“The bottom line is that it is the power of a regime that accounts for its killing. . . . The more power a regime has, the more it can act arbitrarily according to the whims and desires of the [political] elite, the more it will make war on others and murder its foreign and domestic subjects.”

So why are democracies more peaceful, more life-respecting than their political alternatives? Dr. Rummel explains that what he really means by a democratic regime is one that is “the classical liberal democratic (or libertarian) type of regime that governs least, with maximum civil liberties and political rights, and within a society dominated by exchange [relationships].” The less classical liberal or libertarian the political regime within a country, the more disregard will that government have for the life, liberty, and property of the citizenry. And with such increasing disregard for individual freedom come conflict, coercion, murder, and war. In short, as he entitles his book, political power kills.

He explains that a free society is one that has a developed and complex “social field.” By a social field, Dr. Rummel means what other social philosophers have called “civil society” or the “spontaneous order” that emerges as an intricate network of peaceful, voluntary human relationships when the state is limited in its powers and control. (See “Individual Freedom and Civil Society” by Richard M. Ebeling, Freedom Daily, February 1993.)

Such a free and open democratic society limits or prevents violence and war for the following reasons, Dr. Rummel argues. First, there is the “people’s will.” Under the assumption that the majority of a society will not wish to bear the costs of conflict and war in terms of taxes and the lives of loved ones, the democratic system places a check on what government can do when it goes too far beyond the bounds of what a majority wants or will tolerate. Why then has a supposedly democratic government such as the United States so frequently undertaken overt and covert military operations abroad in the post-World War II era? Part of the answer, Dr. Rummel says, is that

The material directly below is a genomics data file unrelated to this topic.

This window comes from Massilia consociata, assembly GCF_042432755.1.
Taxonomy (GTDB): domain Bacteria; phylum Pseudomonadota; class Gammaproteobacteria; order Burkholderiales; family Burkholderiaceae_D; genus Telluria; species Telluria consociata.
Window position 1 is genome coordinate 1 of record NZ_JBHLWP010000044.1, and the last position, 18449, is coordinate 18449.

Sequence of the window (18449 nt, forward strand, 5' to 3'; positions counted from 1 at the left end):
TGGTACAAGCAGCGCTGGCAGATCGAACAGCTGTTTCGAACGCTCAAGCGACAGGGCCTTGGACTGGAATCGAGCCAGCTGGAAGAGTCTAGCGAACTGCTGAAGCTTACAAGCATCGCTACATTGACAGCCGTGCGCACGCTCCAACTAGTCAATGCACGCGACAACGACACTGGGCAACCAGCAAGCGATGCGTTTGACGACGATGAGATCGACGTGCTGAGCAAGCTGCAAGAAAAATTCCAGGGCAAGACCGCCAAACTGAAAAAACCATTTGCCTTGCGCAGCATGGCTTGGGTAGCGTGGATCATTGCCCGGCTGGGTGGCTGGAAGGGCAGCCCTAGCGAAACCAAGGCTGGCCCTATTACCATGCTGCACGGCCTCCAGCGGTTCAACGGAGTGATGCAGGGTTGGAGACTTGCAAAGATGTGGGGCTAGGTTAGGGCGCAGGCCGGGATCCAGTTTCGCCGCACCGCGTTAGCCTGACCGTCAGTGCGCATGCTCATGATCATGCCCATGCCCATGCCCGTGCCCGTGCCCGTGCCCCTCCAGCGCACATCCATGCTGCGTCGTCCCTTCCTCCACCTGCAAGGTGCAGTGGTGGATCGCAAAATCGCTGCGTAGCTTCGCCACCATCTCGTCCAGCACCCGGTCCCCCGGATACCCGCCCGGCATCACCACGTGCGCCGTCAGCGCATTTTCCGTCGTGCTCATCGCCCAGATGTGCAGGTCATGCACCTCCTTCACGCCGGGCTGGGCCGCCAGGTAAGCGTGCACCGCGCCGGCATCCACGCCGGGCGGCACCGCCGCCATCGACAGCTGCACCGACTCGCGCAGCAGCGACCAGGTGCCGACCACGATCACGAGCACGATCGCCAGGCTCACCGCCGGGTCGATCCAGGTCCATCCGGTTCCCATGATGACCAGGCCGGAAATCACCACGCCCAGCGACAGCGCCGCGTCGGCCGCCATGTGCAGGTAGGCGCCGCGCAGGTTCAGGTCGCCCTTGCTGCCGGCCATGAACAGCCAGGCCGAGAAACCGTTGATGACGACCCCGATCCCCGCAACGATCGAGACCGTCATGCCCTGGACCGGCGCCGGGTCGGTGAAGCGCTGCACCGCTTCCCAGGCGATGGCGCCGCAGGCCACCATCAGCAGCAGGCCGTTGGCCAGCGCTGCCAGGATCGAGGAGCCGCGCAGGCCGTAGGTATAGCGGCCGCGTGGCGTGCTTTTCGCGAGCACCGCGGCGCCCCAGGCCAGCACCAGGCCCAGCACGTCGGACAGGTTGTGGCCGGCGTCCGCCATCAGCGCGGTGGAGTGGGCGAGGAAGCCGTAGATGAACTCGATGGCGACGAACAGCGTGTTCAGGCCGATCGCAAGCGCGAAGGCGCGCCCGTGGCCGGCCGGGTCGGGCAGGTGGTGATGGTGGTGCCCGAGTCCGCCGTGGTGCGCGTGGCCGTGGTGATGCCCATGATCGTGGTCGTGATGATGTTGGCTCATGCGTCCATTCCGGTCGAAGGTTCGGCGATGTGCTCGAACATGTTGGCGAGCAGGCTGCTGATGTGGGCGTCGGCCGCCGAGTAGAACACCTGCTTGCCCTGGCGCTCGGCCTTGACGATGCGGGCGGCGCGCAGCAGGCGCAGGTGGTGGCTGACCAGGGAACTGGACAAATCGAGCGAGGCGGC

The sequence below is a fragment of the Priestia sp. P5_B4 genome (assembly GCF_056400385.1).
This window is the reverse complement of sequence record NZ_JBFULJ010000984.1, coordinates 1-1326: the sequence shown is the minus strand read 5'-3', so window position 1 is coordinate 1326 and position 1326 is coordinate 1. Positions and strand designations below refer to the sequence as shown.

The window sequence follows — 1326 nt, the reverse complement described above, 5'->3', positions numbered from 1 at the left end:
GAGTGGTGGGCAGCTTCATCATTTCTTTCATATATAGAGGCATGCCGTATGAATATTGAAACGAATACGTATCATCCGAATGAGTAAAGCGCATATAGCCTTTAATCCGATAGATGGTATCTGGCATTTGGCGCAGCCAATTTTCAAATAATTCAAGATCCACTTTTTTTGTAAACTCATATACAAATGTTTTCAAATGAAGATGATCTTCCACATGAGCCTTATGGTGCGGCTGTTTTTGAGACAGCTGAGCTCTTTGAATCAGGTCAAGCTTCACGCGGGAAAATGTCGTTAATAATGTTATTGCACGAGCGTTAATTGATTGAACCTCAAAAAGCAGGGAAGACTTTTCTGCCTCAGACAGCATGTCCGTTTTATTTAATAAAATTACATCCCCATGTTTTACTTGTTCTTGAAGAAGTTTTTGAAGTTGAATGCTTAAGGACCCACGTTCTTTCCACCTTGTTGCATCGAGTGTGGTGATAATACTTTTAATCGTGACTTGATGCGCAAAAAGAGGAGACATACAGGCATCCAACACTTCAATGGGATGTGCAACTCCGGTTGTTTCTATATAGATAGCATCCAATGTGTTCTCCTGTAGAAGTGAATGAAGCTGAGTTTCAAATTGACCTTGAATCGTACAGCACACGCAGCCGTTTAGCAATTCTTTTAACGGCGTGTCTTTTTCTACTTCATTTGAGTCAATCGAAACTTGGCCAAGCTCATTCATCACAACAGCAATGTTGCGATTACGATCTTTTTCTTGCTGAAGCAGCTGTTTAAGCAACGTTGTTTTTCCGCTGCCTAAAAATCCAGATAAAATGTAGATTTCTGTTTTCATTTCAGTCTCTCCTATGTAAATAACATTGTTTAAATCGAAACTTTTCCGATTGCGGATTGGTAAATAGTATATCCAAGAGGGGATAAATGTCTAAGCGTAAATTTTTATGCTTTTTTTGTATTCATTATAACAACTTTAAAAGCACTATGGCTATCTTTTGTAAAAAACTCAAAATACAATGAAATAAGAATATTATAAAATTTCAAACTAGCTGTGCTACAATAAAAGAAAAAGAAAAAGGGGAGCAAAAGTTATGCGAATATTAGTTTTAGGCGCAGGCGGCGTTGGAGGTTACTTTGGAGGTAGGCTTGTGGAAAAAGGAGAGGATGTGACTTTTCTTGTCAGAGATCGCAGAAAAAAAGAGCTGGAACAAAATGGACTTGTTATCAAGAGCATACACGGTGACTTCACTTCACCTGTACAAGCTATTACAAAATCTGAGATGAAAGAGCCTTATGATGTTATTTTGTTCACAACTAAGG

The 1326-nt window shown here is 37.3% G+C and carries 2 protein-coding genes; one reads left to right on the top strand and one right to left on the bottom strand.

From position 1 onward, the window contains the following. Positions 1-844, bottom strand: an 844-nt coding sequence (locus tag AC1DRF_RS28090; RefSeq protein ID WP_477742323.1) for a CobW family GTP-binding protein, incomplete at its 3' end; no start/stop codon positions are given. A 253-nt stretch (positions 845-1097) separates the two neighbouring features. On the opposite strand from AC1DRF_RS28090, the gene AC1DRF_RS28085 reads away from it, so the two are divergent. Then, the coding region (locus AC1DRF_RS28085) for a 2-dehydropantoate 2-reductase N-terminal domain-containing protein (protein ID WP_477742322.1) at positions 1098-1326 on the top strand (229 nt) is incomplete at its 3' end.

“the military, especially in wartime, and the secret services, such as the CIA . . . operate [as] . . . near isolated islands of power . . . outside of the democratic sunshine and processes, and do things that were they subject to democratic scrutiny would be forbidden.”

Second, the free society naturally is a pluralistic society, with individuals belonging to many different groups with many diverse interests; these groups and interests serve as countervailing forces that prevent the interests of any one group from dominating policy in one direction. As a consequence, any group or interest that sees value and advantage in conflict, violence, and war will be confronted by other groups that have competing interests in seeing that foreign adventures do not occur or only “go so far.”